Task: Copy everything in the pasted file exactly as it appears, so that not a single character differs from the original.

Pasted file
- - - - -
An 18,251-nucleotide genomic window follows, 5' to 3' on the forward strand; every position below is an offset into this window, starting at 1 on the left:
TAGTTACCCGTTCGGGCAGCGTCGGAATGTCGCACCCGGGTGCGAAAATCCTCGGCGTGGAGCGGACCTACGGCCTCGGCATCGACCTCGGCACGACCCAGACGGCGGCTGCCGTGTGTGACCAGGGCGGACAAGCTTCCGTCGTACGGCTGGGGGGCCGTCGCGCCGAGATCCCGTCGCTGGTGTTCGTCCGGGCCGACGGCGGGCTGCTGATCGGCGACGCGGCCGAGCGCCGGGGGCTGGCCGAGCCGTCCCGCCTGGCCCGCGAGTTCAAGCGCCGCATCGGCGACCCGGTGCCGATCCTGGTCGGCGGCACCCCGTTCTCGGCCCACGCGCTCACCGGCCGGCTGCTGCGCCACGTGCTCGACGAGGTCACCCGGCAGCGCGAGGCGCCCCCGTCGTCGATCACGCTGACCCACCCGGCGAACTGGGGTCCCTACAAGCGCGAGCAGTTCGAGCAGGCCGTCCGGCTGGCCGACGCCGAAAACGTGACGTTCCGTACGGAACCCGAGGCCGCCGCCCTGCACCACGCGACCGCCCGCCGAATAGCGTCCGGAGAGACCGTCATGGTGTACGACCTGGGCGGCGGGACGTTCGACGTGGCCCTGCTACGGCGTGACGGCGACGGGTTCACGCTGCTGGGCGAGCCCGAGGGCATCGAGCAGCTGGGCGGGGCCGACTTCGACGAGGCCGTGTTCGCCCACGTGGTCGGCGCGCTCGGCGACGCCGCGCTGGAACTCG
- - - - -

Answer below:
An 18,251-nucleotide genomic window follows, 5' to 3' on the forward strand; every position below is an offset into this window, starting at 1 on the left:
TAGTTACCCGTTCGGGCAGCGTCGGAATGTCGCACCCGGGTGCGAAAATCCTCGGCGTGGAGCGGACCTACGGCCTCGGCATCGACCTCGGCACGACCCAGACGGCGGCTGCCGTGTGTGACCAGGGCGGACAAGCTTCCGTCGTACGGCTGGGGGGCCGTCGCGCCGAGATCCCGTCGCTGGTGTTCGTCCGGGCCGACGGCGGGCTGCTGATCGGCGACGCGGCCGAGCGCCGGGGGCTGGCCGAGCCGTCCCGCCTGGCCCGCGAGTTCAAGCGCCGCATCGGCGACCCGGTGCCGATCCTGGTCGGCGGCACCCCGTTCTCGGCCCACGCGCTCACCGGCCGGCTGCTGCGCCACGTGCTCGACGAGGTCACCCGGCAGCGCGAGGCGCCCCCGTCGTCGATCACGCTGACCCACCCGGCGAACTGGGGTCCCTACAAGCGCGAGCAGTTCGAGCAGGCCGTCCGGCTGGCCGACGCCGAAAACGTGACGTTCCGTACGGAACCCGAGGCCGCCGCCCTGCACCACGCGACCGCCCGCCGAATAGCGTCCGGAGAGACCGTCATGGTGTACGACCTGGGCGGCGGGACGTTCGACGTGGCCCTGCTACGGCGTGACGGCGACGGGTTCACGCTGCTGGGCGAGCCCGAGGGCATCGAGCAGCTGGGCGGGGCCGACTTCGACGAGGCCGTGTTCGCCCACGTGGTCGGCGCGCTCGGCGACGCCGCGCTGGAACTCG